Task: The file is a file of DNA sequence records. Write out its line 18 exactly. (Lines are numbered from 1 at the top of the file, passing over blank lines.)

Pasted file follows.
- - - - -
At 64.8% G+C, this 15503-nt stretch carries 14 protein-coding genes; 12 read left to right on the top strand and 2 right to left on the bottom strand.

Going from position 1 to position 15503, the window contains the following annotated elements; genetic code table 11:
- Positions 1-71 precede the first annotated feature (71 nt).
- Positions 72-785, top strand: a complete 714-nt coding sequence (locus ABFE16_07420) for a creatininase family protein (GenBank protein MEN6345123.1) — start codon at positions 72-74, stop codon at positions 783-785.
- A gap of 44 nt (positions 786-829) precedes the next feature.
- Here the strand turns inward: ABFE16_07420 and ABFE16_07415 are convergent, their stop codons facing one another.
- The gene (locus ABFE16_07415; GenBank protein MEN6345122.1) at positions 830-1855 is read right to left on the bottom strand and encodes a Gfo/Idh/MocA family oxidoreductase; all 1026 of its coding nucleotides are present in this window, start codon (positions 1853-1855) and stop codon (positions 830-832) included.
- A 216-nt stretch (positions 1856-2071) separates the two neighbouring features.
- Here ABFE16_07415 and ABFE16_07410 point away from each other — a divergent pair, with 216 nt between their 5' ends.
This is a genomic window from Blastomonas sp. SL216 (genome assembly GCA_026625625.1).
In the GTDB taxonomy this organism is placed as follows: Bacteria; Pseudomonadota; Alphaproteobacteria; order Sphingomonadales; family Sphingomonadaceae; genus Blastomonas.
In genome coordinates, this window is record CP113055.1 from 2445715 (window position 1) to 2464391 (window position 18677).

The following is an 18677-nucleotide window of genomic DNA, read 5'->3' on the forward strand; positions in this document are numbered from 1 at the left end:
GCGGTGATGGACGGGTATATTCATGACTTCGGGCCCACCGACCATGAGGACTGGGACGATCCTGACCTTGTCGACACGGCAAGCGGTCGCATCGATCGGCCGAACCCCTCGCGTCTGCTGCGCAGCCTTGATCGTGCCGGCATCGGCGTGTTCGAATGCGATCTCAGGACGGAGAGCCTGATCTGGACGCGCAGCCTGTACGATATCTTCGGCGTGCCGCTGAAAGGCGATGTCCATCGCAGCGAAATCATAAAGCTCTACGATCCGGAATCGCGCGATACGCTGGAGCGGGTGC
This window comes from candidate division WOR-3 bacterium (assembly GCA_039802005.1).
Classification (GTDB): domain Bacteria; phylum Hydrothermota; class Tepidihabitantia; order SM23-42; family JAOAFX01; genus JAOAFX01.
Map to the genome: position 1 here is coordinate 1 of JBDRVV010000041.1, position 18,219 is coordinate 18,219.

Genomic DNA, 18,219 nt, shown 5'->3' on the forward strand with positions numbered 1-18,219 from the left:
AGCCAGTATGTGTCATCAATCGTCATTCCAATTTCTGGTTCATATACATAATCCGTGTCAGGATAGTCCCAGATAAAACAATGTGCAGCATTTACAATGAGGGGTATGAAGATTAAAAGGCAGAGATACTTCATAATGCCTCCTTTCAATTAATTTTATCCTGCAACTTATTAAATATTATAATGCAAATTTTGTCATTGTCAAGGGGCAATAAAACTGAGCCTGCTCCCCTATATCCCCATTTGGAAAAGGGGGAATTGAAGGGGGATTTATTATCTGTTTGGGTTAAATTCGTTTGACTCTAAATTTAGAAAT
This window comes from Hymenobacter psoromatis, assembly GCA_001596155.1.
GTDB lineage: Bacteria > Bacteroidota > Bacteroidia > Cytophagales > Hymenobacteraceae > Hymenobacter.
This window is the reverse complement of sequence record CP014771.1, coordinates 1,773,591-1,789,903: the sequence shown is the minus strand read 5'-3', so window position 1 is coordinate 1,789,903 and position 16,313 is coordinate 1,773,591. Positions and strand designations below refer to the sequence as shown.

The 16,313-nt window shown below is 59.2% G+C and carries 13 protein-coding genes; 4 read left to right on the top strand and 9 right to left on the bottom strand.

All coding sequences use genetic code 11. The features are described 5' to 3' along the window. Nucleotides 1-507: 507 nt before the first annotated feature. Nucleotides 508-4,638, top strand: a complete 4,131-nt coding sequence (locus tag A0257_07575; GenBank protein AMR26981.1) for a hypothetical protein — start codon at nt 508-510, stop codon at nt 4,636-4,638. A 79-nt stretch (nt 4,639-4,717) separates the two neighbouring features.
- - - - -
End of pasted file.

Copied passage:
Genomic DNA, 18,219 nt, shown 5'->3' on the forward strand with positions numbered 1-18,219 from the left: